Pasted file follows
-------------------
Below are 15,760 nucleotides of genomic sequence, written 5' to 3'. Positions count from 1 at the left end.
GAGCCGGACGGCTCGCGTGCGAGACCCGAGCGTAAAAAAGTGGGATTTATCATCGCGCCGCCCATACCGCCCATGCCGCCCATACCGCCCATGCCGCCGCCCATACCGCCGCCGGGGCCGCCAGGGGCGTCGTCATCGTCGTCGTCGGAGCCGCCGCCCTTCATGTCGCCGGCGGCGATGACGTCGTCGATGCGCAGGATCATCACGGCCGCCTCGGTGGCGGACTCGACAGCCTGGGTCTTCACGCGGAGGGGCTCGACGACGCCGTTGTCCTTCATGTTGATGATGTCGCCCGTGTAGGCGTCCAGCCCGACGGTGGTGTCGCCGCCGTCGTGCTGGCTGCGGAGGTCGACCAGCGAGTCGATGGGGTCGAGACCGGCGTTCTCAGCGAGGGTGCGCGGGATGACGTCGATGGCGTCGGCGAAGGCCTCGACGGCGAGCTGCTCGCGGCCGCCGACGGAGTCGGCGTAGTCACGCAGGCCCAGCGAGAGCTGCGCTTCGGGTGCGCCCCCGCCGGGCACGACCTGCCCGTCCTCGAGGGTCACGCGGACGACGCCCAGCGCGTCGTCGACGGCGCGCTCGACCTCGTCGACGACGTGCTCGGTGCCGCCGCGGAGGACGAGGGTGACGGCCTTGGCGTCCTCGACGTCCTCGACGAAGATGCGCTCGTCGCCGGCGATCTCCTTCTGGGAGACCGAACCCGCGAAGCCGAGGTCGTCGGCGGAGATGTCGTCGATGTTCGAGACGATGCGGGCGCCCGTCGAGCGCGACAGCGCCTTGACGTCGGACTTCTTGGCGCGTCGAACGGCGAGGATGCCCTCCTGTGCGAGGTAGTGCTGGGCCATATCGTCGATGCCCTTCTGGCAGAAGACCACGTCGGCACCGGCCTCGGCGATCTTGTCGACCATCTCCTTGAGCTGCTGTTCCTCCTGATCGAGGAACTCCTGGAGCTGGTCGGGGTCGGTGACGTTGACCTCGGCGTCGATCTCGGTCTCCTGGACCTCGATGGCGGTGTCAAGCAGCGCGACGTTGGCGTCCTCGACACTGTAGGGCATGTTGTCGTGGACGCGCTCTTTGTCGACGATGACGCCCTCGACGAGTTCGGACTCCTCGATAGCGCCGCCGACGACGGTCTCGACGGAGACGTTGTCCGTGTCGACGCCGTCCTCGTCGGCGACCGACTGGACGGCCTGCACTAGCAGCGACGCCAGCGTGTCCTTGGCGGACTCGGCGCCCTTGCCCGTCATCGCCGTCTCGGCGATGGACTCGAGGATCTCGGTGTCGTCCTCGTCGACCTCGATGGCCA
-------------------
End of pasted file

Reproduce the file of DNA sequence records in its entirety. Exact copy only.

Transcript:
Below are 15,760 nucleotides of genomic sequence, written 5' to 3'. Positions count from 1 at the left end.
GAGCCGGACGGCTCGCGTGCGAGACCCGAGCGTAAAAAAGTGGGATTTATCATCGCGCCGCCCATACCGCCCATGCCGCCCATACCGCCCATGCCGCCGCCCATACCGCCGCCGGGGCCGCCAGGGGCGTCGTCATCGTCGTCGTCGGAGCCGCCGCCCTTCATGTCGCCGGCGGCGATGACGTCGTCGATGCGCAGGATCATCACGGCCGCCTCGGTGGCGGACTCGACAGCCTGGGTCTTCACGCGGAGGGGCTCGACGACGCCGTTGTCCTTCATGTTGATGATGTCGCCCGTGTAGGCGTCCAGCCCGACGGTGGTGTCGCCGCCGTCGTGCTGGCTGCGGAGGTCGACCAGCGAGTCGATGGGGTCGAGACCGGCGTTCTCAGCGAGGGTGCGCGGGATGACGTCGATGGCGTCGGCGAAGGCCTCGACGGCGAGCTGCTCGCGGCCGCCGACGGAGTCGGCGTAGTCACGCAGGCCCAGCGAGAGCTGCGCTTCGGGTGCGCCCCCGCCGGGCACGACCTGCCCGTCCTCGAGGGTCACGCGGACGACGCCCAGCGCGTCGTCGACGGCGCGCTCGACCTCGTCGACGACGTGCTCGGTGCCGCCGCGGAGGACGAGGGTGACGGCCTTGGCGTCCTCGACGTCCTCGACGAAGATGCGCTCGTCGCCGGCGATCTCCTTCTGGGAGACCGAACCCGCGAAGCCGAGGTCGTCGGCGGAGATGTCGTCGATGTTCGAGACGATGCGGGCGCCCGTCGAGCGCGACAGCGCCTTGACGTCGGACTTCTTGGCGCGTCGAACGGCGAGGATGCCCTCCTGTGCGAGGTAGTGCTGGGCCATATCGTCGATGCCCTTCTGGCAGAAGACCACGTCGGCACCGGCCTCGGCGATCTTGTCGACCATCTCCTTGAGCTGCTGTTCCTCCTGATCGAGGAACTCCTGGAGCTGGTCGGGGTCGGTGACGTTGACCTCGGCGTCGATCTCGGTCTCCTGGACCTCGATGGCGGTGTCAAGCAGCGCGACGTTGGCGTCCTCGACACTGTAGGGCATGTTGTCGTGGACGCGCTCTTTGTCGACGATGACGCCCTCGACGAGTTCGGACTCCTCGATAGCGCCGCCGACGACGGTCTCGACGGAGACGTTGTCCGTGTCGACGCCGTCCTCGTCGGCGACCGACTGGACGGCCTGCACTAGCAGCGACGCCAGCGTGTCCTTGGCGGACTCGGCGCCCTTGCCCGTCATCGCCGTCTCGGCGATGGACTCGAGGATCTCGGTGTCGTCCTCGTCGACCTCGATGGCCA